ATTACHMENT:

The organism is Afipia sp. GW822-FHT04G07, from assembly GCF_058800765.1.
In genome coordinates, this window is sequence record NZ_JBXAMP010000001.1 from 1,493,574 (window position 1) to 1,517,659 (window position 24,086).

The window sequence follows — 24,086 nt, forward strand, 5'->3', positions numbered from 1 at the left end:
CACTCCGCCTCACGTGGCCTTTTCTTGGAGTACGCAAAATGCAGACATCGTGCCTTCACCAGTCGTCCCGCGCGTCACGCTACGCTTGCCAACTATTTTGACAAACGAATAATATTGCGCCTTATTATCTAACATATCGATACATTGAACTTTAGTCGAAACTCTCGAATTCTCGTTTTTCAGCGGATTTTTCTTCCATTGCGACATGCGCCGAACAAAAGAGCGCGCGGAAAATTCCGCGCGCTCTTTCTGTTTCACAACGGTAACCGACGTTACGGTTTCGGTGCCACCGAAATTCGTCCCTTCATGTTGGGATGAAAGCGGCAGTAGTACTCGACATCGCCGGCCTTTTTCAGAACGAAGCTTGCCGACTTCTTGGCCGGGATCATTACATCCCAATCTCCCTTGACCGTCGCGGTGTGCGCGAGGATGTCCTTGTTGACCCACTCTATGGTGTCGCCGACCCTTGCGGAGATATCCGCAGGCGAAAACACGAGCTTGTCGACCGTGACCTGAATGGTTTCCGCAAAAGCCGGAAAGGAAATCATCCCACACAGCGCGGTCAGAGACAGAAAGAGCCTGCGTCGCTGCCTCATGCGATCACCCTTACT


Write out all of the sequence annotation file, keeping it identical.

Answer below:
The organism is Afipia sp. GW822-FHT04G07, from assembly GCF_058800765.1.
In genome coordinates, this window is sequence record NZ_JBXAMP010000001.1 from 1,493,574 (window position 1) to 1,517,659 (window position 24,086).

The window sequence follows — 24,086 nt, forward strand, 5'->3', positions numbered from 1 at the left end:
CACTCCGCCTCACGTGGCCTTTTCTTGGAGTACGCAAAATGCAGACATCGTGCCTTCACCAGTCGTCCCGCGCGTCACGCTACGCTTGCCAACTATTTTGACAAACGAATAATATTGCGCCTTATTATCTAACATATCGATACATTGAACTTTAGTCGAAACTCTCGAATTCTCGTTTTTCAGCGGATTTTTCTTCCATTGCGACATGCGCCGAACAAAAGAGCGCGCGGAAAATTCCGCGCGCTCTTTCTGTTTCACAACGGTAACCGACGTTACGGTTTCGGTGCCACCGAAATTCGTCCCTTCATGTTGGGATGAAAGCGGCAGTAGTACTCGACATCGCCGGCCTTTTTCAGAACGAAGCTTGCCGACTTCTTGGCCGGGATCATTACATCCCAATCTCCCTTGACCGTCGCGGTGTGCGCGAGGATGTCCTTGTTGACCCACTCTATGGTGTCGCCGACCCTTGCGGAGATATCCGCAGGCGAAAACACGAGCTTGTCGACCGTGACCTGAATGGTTTCCGCAAAAGCCGGAAAGGAAATCATCCCACACAGCGCGGTCAGAGACAGAAAGAGCCTGCGTCGCTGCCTCATGCGATCACCCTTACT